So here is the improving story of how a solitary Russian chicken was turned into five amazing dishes; an avgolemono soup, from stock made with the bones; breast of chicken, stuffed with a chicken mousse, poached; the other breast, smoked over jasmine tea, to be served cold in a salad; one leg of chicken, with a yoghurt cream sauce, spiced apple and cumin; the other leg, stuffed with mushrooms and nuts, roasted; and chicken sausages, made from the chicken mousse, wrapped in clingfilm and poached.

"It was very ambitious," says Deborah Antel. "The Russians have basically two ways of cooking chicken; boiling it to death or roasting it to death."

Prior to the demonstration, she makes a perfunctory review of Russian eating. Local restaurants which offer a limited range of dishes, usually boiled meat with boiled cabbage, are being cheerfully passed over for the new delights of McDonald's, Pizza Hut (no Kentucky Fried Chicken yet) and Tex-Mex outlets. Sandwich bars are regarded as a completely new and very exciting food trend, with thriving home delivery services.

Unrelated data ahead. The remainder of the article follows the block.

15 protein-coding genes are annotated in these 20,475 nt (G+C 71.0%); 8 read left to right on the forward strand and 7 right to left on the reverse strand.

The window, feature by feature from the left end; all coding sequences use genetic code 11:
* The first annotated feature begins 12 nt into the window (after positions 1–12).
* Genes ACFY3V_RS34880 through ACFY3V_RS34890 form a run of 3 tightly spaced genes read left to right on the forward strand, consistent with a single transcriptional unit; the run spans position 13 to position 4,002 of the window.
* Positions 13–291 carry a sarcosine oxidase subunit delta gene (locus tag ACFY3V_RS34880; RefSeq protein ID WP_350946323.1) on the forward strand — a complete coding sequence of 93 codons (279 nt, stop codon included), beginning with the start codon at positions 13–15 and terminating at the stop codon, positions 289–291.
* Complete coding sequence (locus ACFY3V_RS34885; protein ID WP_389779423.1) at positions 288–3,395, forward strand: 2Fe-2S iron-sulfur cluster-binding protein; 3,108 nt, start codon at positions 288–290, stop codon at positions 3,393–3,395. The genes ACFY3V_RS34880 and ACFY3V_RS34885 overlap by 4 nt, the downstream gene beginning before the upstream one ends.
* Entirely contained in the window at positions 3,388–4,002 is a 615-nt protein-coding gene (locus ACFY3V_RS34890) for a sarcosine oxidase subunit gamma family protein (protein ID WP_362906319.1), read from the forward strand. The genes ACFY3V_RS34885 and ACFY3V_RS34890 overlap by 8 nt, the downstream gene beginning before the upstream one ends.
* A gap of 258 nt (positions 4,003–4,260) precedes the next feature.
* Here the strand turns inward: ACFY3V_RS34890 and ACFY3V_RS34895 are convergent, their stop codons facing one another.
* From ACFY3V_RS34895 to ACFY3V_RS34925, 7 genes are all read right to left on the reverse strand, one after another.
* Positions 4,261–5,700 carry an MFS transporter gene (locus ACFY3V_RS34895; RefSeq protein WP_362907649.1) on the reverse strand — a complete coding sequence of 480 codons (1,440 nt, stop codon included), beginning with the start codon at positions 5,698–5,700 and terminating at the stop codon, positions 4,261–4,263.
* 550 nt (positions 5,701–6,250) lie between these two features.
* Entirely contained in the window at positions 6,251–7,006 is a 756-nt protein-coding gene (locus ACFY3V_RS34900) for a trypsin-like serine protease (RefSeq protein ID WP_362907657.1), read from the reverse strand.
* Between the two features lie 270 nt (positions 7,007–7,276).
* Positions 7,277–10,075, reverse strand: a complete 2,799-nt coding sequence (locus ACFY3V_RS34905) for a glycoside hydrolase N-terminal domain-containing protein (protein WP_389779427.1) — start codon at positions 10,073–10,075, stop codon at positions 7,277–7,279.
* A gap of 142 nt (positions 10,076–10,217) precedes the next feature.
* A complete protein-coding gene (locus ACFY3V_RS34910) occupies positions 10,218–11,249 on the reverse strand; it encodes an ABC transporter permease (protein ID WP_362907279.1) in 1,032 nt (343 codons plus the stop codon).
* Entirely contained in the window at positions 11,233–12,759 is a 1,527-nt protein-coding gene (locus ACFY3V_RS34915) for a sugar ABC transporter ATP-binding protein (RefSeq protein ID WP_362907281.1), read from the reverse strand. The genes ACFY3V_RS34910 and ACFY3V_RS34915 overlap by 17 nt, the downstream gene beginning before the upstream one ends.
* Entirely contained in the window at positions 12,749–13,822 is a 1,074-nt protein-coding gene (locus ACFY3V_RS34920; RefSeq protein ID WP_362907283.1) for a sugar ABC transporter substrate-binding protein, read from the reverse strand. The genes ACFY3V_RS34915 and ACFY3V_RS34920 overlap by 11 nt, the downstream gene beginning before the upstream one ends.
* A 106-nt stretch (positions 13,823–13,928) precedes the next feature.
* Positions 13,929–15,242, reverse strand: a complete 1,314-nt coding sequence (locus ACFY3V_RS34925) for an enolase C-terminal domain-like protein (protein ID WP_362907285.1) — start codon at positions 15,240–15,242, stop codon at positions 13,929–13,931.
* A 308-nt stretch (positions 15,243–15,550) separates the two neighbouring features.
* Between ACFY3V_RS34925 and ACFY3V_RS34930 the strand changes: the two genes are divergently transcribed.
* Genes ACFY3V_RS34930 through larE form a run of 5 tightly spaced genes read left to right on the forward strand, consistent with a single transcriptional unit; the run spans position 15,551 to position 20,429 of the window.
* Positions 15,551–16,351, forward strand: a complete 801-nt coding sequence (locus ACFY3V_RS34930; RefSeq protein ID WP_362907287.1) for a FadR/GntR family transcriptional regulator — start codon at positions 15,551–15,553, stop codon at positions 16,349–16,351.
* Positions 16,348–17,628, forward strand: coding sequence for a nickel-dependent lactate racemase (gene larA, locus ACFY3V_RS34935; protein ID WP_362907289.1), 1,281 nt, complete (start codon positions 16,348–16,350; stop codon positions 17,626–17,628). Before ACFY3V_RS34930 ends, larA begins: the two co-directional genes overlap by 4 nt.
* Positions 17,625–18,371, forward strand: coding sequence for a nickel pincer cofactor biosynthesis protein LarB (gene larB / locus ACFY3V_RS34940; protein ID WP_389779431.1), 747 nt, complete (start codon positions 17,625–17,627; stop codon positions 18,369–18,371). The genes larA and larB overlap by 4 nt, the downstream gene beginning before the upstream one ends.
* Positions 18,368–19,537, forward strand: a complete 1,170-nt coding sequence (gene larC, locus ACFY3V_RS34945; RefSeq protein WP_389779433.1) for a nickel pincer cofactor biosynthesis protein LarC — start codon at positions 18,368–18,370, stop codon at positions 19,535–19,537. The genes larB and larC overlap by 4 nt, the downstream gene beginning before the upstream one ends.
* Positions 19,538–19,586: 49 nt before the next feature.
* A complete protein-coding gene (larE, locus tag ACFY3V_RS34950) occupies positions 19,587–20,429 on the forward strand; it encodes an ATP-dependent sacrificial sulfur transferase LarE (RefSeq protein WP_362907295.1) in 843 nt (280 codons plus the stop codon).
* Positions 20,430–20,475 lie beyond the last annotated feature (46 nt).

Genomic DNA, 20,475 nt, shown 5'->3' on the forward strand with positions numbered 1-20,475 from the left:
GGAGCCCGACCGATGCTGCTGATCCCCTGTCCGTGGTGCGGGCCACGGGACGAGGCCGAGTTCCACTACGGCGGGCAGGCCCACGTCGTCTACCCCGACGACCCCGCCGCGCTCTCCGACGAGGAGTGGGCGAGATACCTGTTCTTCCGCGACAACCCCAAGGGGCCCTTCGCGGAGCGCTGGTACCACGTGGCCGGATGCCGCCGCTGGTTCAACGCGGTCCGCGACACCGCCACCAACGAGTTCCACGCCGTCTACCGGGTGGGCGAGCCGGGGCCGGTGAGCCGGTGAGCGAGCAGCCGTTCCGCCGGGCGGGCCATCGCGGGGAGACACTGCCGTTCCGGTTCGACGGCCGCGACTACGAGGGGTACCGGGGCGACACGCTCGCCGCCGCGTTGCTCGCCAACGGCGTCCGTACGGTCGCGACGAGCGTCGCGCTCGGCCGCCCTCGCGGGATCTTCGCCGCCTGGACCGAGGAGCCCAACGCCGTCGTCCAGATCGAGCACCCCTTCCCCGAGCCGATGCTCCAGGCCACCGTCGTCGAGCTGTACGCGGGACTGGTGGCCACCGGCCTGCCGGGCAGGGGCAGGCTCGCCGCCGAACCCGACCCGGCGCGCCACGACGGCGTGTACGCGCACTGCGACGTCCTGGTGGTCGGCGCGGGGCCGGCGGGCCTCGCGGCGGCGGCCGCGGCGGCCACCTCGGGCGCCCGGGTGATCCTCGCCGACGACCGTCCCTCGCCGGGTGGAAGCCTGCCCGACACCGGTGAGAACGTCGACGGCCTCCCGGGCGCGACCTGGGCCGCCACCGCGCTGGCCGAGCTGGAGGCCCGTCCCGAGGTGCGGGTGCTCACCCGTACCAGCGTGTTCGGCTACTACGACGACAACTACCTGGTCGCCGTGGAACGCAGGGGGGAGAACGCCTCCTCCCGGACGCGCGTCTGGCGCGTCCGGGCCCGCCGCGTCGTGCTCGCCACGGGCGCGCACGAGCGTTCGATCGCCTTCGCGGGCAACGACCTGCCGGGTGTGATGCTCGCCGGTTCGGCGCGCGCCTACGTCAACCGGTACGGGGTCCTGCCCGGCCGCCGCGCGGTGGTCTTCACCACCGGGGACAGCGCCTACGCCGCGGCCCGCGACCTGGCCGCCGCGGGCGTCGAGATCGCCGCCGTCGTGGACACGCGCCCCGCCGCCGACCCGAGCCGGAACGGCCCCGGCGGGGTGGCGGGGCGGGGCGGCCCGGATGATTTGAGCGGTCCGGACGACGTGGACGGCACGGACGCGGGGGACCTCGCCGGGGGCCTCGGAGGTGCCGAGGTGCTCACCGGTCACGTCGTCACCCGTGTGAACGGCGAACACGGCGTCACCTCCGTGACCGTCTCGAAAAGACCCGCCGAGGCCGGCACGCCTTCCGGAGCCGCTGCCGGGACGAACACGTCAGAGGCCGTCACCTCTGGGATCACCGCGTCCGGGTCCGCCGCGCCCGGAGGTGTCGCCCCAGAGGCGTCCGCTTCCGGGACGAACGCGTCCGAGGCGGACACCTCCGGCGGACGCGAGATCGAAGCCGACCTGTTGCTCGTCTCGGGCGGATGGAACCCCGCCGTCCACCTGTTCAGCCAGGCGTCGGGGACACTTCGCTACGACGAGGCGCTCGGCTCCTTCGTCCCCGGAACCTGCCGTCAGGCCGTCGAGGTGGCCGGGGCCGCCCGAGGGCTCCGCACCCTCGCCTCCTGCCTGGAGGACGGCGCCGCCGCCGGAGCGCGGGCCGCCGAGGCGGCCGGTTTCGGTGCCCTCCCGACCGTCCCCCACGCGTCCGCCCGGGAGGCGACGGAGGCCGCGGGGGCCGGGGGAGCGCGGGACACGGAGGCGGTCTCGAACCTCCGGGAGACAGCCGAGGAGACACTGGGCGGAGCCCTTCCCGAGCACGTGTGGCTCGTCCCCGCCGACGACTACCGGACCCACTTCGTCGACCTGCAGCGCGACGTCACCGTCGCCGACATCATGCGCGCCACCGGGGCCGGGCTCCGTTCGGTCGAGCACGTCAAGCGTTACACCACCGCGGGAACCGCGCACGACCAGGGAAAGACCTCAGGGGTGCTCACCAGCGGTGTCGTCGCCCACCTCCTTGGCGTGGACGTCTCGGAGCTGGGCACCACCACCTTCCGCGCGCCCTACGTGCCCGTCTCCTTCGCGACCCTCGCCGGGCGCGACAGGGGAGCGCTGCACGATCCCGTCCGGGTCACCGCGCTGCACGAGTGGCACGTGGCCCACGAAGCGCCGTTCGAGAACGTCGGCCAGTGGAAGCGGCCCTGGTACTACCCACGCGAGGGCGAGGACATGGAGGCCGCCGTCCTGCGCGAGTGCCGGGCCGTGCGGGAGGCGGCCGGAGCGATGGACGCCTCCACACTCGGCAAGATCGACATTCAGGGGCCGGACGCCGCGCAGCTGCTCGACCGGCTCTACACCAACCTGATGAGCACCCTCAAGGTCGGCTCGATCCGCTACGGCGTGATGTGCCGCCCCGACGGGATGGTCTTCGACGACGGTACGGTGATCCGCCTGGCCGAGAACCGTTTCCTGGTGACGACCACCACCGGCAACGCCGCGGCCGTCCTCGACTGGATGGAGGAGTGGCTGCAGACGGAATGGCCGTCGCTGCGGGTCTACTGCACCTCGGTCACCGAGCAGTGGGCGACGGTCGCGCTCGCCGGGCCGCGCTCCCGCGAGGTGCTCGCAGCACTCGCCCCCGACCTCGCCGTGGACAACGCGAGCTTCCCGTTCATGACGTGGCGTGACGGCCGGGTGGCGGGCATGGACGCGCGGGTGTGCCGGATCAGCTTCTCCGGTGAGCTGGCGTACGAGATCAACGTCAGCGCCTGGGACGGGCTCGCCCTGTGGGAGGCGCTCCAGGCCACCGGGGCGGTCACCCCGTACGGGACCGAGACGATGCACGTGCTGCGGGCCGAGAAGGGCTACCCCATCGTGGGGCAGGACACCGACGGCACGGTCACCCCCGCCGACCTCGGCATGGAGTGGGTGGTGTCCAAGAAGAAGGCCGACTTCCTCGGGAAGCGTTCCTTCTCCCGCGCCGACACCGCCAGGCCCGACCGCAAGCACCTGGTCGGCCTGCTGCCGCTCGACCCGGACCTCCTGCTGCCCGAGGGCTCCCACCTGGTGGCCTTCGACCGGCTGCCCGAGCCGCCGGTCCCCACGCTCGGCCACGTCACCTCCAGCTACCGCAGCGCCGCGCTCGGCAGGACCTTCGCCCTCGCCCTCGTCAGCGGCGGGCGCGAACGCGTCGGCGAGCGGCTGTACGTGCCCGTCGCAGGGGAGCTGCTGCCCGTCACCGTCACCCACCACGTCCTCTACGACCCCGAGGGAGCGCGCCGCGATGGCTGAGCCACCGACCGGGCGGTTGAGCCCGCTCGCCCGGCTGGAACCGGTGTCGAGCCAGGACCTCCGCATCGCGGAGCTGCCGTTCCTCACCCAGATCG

Classic Russian food does live on, preserved in aspic in more than one sense. Mrs Antel is taken to the hugely expensive Metropole Hotel to wonder at over-elaborate set-pieces that evoke the hotels splendides of the 1930s, with butter sculptures, and whole sturgeon shining in aspic; indeed everything is covered with aspic, the pates and mousses, bowls of jellied meats and fish. Even the borscht, the classic Russian beetroot soup, is jellied. "It was all done very well," she says, "but it was like being in a time- warp. It looks magnificent, yet by our standards food like this is horrible to eat."